abstract illustration of a person standing with a large nautilus superimposed upon its body

The Chambered Nautilus

by Oliver Wendell Holmes

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What is the extended metaphor from "The Chambered Nautilus":  "low vaulted past" line 31, "each new temple" line 32, and "unresting sea" line 35?

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Really, the extended metaphor in this poem runs through the whole of it, not only these few lines. The "chambered nautilus" is, itself, a metaphor. Holmes is comparing the human soul to the inhabitant of a shell who, upon outgrowing it, finds another which fits him better and thinks no more of his former home, now too small and constricting for him.

In the section you particularly mention, the speaker calls upon his soul--or, rather, he says that he hears a voice within the "caves" of his "thought" calling to his soul--to leave its "low-vaulted past." That is, the soul should, like a sea creature, decide deliberately to grow and increase in size and understanding until its current home seems too small for it, and seek a new home which fits it better. Note the secondary connection drawn throughout the poem between shells and "temples," with church imagery such as "vaulted" and "dome" underlying the fact that the soul is here under discussion, rather than the physical body. The speaker's ultimate hope is that the soul will continue to grow until such time as every "shell" is too small for it--that is, when a person can finally leave its last "outgrown shell" behind it, he or she will have departed her body and ascended to heaven in a spiritually developed state.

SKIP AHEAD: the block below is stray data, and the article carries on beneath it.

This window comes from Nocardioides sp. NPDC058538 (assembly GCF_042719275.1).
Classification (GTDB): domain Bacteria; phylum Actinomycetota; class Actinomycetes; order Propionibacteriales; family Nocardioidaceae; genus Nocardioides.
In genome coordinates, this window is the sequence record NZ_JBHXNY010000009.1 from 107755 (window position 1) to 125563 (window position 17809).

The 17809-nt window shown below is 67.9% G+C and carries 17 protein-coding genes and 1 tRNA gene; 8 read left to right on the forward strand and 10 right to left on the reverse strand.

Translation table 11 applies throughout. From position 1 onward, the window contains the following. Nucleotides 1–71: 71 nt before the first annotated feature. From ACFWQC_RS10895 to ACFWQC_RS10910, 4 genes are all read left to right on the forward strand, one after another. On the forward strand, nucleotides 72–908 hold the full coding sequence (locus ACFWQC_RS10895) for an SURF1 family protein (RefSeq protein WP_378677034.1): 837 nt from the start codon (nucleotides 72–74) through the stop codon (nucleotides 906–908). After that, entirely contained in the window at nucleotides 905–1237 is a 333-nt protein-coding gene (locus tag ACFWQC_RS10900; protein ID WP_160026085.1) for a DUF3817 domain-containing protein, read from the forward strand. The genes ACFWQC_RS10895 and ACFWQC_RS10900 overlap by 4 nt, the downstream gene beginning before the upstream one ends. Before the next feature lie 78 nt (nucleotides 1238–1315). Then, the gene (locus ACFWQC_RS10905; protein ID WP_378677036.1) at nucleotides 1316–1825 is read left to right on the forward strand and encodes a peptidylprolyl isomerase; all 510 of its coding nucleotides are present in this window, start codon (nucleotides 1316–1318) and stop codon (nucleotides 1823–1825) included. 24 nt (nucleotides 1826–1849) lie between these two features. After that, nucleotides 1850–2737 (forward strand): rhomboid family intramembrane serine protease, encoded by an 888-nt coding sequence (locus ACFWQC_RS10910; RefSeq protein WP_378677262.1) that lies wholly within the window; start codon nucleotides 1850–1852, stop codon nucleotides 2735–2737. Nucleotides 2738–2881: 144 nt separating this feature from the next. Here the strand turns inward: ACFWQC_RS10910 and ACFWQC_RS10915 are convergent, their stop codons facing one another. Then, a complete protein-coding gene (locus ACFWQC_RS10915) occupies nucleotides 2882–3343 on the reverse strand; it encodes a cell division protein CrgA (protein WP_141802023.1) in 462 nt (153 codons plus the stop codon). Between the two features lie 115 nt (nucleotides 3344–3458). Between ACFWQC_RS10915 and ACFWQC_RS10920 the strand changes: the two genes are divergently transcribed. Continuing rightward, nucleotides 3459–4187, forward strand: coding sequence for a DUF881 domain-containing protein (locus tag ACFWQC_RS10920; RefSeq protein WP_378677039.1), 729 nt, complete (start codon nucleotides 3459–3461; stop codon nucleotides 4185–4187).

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The extended metaphor in "The Chambered Nautilus" by Oliver Wendell Holmes is a comparison between the growth of the nautilus that must "leave thy low-vaulted past" for a larger chamber to the growth and spiritual development of the human soul.

The theme here for Holmes is that it is important for people, as children of Nature, to continue to build a nobler, loftier, more spiritual existence during their lives;  this growth should continue until death.  Holmes's use of the "unresting sea" connotes this continuation of improvement in the soul.

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